Was Jesus God?
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THE FAMOUS BRITISH SCIENTIST, JOSEPH PRIESTLEY made scientific history when he heated mercuric oxide and produced a gas which caused a candle to burn more brightly than in air. He had discovered oxygen. His scientific fame was matched by an equal and opposite infamy, for Priestley, you see, was a Unitarian minister. To most Christians the question of Jesus' divinity — whether or not He was God in the flesh — is a done deal. Few doubt that Jesus was the genuine divine article, no ifs, ands, or buts. Priestley believed otherwise, seeing Jesus Christ as a created being rather than very God in essence.
We know Priestley was right about oxygen, but was he right about Jesus Christ? Do Unitarians have a legitimate insight that the rest of Christendom would do well to heed? Was Jesus Christ God in the flesh or merely a man, a creation of God by either fiat or procreation? The evidence weighs in in favor of Jesus' divinity; Joseph Priestley's Unitarian views were wrong.
Before we consider specific scriptural evidence for establishing the divinity of Jesus Christ, we need to think big — let's consider powerful arguments for the same truth implied in, but not stated directly by, Scripture.
God Who wouldn't suffer
One of the strongest proofs of God's goodness and care for His created children is found in His willingness to let Jesus Christ die an agonizing death for their atonement. If Jesus were a created being, as Unitarianism avows, that means that God created someone to endure the agony of death as our atoning lamb, which implies that God created someone else to go through it on His behalf so that He could avoid experiencing such pain Himself. Such an idea should be rejected outright as contrary to the biblical image of God alone as the selfless, suffering Savior of mankind.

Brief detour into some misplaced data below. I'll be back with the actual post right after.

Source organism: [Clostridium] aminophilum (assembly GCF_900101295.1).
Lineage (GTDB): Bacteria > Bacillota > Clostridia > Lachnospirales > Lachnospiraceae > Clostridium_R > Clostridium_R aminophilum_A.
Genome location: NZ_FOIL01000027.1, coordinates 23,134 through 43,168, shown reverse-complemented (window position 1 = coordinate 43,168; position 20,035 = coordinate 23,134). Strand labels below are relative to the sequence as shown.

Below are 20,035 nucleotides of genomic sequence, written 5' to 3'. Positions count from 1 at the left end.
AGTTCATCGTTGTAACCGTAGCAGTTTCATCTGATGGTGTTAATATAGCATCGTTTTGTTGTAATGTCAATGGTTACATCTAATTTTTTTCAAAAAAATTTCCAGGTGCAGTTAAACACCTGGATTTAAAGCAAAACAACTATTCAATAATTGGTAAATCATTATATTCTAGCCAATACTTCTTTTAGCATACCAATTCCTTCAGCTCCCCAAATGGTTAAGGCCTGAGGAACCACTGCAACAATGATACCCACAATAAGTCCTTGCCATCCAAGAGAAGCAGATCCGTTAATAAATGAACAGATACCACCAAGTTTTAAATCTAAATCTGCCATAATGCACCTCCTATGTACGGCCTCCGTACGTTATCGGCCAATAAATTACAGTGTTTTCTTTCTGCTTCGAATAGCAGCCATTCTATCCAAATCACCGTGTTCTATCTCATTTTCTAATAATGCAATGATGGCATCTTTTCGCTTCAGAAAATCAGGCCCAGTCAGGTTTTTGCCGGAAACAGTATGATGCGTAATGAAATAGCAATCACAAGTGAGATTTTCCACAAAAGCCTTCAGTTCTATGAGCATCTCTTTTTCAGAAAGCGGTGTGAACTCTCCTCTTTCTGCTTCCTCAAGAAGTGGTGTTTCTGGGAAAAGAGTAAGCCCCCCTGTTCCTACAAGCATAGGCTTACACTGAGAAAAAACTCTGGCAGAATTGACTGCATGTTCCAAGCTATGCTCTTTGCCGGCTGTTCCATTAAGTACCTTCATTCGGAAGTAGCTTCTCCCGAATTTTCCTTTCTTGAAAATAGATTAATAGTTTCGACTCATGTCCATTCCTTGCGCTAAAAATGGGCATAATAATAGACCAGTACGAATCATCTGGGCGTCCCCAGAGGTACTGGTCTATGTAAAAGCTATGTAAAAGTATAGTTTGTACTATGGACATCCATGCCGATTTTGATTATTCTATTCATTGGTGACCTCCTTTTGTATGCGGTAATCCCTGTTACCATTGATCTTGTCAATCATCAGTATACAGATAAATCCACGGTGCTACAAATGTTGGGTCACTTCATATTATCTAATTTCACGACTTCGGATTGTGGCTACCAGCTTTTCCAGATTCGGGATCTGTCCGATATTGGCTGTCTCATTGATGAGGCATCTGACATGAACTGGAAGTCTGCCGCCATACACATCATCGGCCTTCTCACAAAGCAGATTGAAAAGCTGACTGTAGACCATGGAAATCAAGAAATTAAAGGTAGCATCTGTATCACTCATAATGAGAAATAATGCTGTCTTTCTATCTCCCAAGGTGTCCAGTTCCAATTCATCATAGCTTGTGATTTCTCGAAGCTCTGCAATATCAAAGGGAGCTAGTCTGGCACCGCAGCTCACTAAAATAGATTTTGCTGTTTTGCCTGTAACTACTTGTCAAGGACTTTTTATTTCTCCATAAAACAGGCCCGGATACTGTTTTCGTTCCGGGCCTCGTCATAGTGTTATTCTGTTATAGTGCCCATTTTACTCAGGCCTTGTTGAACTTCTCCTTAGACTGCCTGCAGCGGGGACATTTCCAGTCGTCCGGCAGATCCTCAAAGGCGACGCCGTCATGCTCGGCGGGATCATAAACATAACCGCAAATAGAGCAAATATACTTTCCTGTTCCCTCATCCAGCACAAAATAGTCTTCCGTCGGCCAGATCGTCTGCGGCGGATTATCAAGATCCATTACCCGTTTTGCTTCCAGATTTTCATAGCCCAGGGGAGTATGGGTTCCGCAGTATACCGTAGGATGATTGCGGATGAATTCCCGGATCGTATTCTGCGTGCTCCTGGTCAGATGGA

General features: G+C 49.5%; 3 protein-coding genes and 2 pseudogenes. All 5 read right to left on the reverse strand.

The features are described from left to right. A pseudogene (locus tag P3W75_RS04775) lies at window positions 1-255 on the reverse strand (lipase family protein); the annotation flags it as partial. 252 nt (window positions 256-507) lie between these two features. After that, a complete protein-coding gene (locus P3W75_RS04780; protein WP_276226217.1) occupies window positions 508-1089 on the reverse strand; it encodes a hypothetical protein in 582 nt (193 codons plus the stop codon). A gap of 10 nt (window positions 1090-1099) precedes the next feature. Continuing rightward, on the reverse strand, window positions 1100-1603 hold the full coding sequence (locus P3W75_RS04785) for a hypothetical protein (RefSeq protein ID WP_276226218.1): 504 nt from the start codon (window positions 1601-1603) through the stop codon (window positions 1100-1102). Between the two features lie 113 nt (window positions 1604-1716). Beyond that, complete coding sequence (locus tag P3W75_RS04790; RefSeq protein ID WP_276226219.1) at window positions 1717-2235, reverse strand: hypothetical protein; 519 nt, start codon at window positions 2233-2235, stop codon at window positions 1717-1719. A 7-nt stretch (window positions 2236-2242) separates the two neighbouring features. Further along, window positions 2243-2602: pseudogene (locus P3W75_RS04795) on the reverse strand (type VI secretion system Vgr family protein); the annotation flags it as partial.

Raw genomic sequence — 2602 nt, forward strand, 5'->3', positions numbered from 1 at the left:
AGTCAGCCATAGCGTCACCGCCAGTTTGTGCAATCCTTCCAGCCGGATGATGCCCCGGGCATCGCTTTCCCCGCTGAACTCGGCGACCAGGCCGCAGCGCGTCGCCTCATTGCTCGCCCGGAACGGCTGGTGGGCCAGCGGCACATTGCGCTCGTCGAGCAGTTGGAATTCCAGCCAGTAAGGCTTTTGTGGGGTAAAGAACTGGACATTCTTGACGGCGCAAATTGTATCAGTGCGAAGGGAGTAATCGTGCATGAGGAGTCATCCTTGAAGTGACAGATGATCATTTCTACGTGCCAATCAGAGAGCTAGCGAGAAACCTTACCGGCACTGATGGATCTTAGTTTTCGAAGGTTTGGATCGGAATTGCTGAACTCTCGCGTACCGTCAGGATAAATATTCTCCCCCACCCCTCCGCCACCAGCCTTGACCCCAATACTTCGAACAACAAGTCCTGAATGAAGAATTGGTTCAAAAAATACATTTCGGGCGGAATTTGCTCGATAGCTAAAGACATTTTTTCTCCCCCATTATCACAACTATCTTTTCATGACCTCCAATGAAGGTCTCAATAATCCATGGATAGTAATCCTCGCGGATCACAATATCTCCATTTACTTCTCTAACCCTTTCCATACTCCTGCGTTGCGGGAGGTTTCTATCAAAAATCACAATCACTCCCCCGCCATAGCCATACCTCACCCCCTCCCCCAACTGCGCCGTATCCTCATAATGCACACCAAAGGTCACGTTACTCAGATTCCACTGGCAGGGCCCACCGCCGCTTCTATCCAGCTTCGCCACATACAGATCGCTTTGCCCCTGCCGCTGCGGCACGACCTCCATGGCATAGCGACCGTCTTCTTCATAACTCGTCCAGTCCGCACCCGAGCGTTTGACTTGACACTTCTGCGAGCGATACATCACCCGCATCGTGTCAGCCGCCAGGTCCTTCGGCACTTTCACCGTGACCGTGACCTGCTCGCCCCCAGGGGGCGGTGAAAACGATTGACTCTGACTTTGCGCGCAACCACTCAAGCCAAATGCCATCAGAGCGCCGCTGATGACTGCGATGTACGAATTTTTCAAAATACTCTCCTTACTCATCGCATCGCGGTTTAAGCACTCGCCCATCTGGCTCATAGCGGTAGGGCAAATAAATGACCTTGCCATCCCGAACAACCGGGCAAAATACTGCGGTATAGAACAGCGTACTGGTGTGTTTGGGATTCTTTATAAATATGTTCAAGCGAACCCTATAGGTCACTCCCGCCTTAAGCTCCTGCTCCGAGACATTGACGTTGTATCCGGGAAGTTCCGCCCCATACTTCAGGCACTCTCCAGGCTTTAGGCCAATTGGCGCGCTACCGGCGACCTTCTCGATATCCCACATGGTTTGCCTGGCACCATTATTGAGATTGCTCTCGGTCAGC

The pointlessness of human existence
Unitarians agree that Jesus was everything His heavenly Father ever hoped for. Stop and think. If God could create one such perfect being, He could surely do it again. Any theology that claims He could do it only once faces insuperable obstacles. Why could He do it only once? Did that supreme act of alleged creation exhaust God's power?
Scriptural silence on creation of Jesus
Scripture abounds with references to the material creation; it is mentioned over and over as a mighty work of God, one that we should consider carefully and learn from (Rom. 1:20). Yet Unitarians would agree that the creation of mankind's Savior, Jesus, must rank considerably higher on the ladder of importance in the grand scheme of universal history. Why, then, the silence? Surely more coverage would be given to the creation or begettal of the Savior than to the creation of the mere physical stage on which He would play His saving role.
Jesus' divinity and the oneness of God